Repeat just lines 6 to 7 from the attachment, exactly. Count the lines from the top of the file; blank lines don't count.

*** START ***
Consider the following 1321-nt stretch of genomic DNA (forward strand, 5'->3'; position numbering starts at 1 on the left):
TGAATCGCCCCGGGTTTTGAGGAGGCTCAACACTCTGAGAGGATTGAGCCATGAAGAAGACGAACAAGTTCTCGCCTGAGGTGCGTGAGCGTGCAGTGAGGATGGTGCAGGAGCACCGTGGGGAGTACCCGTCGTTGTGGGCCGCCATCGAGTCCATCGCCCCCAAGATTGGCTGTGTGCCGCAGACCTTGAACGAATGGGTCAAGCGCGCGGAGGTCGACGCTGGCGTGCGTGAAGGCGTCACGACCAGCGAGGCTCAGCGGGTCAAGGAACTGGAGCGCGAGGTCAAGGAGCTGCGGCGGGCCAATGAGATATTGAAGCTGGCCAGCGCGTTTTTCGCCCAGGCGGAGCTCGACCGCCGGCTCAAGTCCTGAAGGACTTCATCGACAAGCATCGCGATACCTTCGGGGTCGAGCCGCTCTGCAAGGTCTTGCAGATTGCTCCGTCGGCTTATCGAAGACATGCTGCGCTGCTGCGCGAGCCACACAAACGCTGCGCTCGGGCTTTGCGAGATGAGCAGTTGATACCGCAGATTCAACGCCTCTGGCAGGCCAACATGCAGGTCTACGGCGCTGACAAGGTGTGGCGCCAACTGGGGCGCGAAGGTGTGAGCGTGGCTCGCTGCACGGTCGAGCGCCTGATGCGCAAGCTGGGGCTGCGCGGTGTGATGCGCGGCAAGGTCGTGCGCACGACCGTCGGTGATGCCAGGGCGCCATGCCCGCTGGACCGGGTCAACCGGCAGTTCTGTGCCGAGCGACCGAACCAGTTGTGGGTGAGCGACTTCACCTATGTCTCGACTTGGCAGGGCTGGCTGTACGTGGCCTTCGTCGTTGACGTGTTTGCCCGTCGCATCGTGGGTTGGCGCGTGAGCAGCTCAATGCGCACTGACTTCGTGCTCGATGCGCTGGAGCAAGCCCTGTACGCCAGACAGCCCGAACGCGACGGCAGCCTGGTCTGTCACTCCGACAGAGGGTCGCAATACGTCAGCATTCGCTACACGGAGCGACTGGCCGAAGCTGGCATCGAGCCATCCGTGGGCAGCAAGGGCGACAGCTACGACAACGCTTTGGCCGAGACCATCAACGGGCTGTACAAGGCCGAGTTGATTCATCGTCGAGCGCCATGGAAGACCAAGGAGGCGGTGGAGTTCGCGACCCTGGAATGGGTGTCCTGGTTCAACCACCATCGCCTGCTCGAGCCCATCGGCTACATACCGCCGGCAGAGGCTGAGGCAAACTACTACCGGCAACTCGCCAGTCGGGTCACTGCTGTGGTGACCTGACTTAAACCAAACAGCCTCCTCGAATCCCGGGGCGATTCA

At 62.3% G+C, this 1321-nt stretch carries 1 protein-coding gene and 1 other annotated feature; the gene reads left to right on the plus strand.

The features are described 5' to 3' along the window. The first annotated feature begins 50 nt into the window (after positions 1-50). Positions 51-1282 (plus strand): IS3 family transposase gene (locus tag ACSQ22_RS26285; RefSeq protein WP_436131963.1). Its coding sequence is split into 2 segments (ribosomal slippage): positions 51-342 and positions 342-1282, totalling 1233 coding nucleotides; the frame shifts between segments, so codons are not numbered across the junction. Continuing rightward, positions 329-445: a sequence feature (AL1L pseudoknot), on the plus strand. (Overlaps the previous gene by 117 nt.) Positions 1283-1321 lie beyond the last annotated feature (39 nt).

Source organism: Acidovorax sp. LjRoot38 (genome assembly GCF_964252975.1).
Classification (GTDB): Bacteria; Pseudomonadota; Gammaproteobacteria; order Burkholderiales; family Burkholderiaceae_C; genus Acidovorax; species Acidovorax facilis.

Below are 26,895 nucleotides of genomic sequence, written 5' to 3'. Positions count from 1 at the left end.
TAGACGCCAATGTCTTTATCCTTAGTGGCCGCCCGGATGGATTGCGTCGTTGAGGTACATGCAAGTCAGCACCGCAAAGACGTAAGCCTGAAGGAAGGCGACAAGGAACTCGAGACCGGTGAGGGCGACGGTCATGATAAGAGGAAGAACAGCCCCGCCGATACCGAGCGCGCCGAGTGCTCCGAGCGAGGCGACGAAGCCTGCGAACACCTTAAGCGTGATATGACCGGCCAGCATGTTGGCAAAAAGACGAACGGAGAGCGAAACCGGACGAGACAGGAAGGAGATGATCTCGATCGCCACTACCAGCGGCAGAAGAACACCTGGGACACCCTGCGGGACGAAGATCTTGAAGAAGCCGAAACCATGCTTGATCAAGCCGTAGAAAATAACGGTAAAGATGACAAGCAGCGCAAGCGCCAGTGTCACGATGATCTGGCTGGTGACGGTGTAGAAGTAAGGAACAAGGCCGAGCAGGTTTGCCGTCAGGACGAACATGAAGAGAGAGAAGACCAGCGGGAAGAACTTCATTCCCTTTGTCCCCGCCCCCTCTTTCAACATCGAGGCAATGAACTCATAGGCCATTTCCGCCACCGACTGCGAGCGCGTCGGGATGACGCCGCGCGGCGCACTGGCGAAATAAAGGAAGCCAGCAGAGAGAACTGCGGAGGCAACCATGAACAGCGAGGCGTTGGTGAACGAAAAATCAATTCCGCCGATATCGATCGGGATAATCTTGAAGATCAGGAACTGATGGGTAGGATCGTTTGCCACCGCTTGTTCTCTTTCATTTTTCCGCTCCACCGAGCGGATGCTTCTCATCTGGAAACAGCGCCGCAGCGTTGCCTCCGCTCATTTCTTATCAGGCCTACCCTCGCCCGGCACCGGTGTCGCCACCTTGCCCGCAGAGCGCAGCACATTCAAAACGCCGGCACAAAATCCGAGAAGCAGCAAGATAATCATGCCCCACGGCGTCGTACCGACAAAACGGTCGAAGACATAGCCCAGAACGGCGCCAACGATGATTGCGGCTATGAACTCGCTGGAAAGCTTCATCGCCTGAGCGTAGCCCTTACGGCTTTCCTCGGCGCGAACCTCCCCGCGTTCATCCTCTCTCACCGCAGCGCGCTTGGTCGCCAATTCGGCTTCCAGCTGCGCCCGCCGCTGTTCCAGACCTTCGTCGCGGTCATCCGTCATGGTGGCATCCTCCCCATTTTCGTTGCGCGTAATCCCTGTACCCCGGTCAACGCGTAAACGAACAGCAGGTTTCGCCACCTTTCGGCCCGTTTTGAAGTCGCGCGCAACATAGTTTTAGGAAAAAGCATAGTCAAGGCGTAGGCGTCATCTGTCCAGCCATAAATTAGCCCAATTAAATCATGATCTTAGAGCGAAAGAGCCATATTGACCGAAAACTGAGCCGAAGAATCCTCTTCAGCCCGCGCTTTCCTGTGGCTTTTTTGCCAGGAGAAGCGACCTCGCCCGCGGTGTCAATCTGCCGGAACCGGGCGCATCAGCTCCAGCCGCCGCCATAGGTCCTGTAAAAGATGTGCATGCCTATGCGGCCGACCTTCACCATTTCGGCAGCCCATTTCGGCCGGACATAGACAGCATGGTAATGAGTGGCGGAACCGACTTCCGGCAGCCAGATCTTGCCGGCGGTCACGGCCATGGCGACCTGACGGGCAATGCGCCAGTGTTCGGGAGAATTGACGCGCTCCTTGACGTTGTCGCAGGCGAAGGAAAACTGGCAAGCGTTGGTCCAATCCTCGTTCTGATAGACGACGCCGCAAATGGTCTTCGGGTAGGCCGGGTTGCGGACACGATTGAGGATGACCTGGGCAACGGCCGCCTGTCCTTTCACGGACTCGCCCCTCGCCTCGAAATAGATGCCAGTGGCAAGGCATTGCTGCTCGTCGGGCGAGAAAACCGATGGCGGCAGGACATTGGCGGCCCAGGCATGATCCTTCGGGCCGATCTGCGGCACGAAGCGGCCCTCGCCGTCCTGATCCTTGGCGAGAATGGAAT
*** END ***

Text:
Classification (GTDB): Bacteria; Pseudomonadota; Gammaproteobacteria; order Burkholderiales; family Burkholderiaceae_C; genus Acidovorax; species Acidovorax facilis.

Below are 26,895 nucleotides of genomic sequence, written 5' to 3'. Positions count from 1 at the left end.